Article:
BofA Flags Energy Price Trend
Global energy prices have not materially moved higher to reflect a potential bounce up in Chinese demand, according to a new BofA Global Research report, which set about finding out why.
“First, China inventories for key commodities like oil or coal have increased in recent months due to a wave of Covid-19 cases and a surge in domestic mine supply,” the report stated.
“Coupled with warm weather and laxer than expected sanctions on Russian energy, the Chinese reopening has been negative for oil prices in the very short run. In turn, falling energy and goods prices have allowed global inflation expectations to come down very quickly, boosting hopes that U.S. and European inflation will normalize by the summer,” the report added.
“Falling inflation expectations have in turn allowed for a run up in equity and bond prices. But as we approach 2Q and 3Q23, we believe the reopening of the Chinese economy could unleash a large wave of pent-up demand over the next 18 months similar to the U.S. and Europe in 2021,” the BofA Global Research report continued.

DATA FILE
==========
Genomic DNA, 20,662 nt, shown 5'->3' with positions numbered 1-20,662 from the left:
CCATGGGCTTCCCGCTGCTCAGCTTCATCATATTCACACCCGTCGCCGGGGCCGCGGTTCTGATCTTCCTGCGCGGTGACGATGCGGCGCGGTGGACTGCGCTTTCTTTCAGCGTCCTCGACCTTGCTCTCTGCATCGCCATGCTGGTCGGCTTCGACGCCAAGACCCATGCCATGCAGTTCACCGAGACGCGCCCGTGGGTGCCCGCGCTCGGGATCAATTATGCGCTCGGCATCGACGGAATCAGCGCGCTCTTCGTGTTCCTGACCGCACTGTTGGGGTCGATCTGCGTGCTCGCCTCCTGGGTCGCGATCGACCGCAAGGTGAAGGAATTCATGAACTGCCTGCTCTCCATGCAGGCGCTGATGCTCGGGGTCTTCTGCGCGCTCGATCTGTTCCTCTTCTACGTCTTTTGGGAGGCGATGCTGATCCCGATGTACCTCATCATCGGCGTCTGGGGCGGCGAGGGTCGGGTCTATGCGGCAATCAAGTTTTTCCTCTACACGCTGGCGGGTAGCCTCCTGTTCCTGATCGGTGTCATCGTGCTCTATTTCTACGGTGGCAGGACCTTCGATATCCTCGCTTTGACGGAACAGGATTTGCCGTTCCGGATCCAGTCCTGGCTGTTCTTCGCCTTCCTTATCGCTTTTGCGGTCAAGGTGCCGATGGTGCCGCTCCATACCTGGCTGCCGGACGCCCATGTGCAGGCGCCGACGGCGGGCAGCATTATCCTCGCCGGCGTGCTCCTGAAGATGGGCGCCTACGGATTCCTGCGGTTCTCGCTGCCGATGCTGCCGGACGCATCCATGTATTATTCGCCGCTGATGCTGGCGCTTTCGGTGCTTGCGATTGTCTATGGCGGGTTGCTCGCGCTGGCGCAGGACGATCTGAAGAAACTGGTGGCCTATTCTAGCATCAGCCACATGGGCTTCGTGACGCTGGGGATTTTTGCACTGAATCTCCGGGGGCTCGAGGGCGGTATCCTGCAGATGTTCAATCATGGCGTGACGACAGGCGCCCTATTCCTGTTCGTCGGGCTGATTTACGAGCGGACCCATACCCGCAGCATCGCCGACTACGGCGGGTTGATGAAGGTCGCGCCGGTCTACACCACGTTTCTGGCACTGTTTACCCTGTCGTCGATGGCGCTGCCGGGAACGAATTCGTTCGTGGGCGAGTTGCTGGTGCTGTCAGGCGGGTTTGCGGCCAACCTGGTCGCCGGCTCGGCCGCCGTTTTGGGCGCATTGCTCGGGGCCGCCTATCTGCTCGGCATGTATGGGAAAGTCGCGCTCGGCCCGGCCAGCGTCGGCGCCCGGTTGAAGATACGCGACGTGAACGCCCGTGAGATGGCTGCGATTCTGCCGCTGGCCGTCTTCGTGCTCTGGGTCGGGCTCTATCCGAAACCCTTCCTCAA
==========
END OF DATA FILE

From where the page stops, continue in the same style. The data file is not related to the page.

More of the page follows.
In the report, BofA Global Research noted that it sees a modest global oil deficit for the second half of the year “that embeds a robust China recovery and zero oil demand growth across the OECD”.
“This combination, we believe, will push Brent oil prices to $110 per barrel by the summer,” the report stated.
“On one side, a stronger than expected Chinese recovery, coupled with better economic performance in the U.S./EU, could further distort expectations of falling inflation. On the other hand, a deep recession in Europe and the U.S. could move oil markets into a surplus and push prices lower into 2H23,” the report highlighted.
In a briefing sent to Rigzone earlier this month, Goldman Sachs noted that the abrupt end of China’s Covid controls might hamper growth in the very short term, but added that the reopening is expected to result in a sharp rebound in the coming months.
“Our economists recently raised their full-year GDP growth forecast for 2023 to 5.2 percent from 4.5 percent because of China’s earlier than expected reopening,” Goldman Sachs stated in the briefing.
Confirmed Covid-19 cases in China have dropped for two consecutive weeks, according to the latest data from the World Health Organization (WHO). The country saw 142,066 confirmed cases in the week commencing January 16, WHO data shows. China’s peak weekly case count was seen in the week commencing May 23, 2022, at 576,367, according to WHO figures.
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